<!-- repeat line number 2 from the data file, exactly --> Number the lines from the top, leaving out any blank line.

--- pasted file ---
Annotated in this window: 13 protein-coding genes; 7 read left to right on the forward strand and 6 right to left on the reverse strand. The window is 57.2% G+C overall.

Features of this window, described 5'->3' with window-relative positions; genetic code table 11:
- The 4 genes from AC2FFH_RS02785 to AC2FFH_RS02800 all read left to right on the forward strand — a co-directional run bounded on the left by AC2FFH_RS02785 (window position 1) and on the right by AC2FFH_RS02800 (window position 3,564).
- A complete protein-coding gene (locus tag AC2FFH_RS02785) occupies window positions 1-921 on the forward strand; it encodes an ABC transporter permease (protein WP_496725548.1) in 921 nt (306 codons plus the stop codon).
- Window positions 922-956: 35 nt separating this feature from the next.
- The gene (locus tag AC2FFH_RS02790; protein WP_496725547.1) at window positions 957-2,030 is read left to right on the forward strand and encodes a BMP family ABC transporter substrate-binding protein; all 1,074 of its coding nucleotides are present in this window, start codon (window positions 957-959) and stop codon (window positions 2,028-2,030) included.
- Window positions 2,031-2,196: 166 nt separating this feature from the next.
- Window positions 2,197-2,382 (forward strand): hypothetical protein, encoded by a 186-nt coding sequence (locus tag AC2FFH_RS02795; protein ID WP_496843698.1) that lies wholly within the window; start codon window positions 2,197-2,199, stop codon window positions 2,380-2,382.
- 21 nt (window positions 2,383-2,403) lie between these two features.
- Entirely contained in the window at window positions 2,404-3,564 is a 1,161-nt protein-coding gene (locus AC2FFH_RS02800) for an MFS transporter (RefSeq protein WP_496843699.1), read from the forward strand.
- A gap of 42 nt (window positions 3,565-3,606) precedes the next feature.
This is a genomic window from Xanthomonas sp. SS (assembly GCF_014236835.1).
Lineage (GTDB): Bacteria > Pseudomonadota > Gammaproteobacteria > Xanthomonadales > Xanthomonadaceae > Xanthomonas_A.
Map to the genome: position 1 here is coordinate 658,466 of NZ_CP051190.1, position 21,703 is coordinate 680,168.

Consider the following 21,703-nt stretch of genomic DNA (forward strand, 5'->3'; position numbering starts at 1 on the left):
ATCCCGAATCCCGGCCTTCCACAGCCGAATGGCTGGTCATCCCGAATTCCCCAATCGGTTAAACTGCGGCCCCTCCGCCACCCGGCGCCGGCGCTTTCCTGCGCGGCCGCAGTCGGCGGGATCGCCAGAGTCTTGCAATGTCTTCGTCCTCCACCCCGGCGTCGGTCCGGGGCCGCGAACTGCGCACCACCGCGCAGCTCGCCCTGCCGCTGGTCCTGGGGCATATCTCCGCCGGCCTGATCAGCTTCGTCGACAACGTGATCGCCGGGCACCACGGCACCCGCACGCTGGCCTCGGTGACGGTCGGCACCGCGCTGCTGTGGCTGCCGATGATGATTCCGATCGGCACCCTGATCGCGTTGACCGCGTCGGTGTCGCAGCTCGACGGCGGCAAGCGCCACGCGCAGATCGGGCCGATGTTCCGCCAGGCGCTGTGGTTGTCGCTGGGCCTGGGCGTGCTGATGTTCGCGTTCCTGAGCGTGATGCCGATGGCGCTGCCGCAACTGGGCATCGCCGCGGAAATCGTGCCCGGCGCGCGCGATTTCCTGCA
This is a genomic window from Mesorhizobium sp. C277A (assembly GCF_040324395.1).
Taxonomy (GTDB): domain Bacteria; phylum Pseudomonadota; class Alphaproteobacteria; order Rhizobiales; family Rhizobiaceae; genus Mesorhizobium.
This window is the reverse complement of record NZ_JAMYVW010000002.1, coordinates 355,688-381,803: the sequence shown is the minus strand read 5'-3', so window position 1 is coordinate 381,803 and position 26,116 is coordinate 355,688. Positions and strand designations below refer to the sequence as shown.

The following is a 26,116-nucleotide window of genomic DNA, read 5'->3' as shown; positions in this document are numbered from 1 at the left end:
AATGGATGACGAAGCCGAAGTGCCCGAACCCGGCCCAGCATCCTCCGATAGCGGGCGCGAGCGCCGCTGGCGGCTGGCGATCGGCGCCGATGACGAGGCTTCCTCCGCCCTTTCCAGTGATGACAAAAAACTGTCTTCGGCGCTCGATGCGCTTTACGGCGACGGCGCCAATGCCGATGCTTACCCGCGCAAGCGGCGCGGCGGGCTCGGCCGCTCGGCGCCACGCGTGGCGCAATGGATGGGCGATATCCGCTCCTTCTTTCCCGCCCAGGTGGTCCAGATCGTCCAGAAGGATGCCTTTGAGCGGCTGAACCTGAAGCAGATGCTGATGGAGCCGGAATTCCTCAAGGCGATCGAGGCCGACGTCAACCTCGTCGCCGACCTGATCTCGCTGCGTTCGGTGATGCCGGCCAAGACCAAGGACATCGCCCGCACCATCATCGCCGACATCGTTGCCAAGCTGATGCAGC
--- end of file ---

Features of this window, described 5'->3' with window-relative positions; genetic code table 11: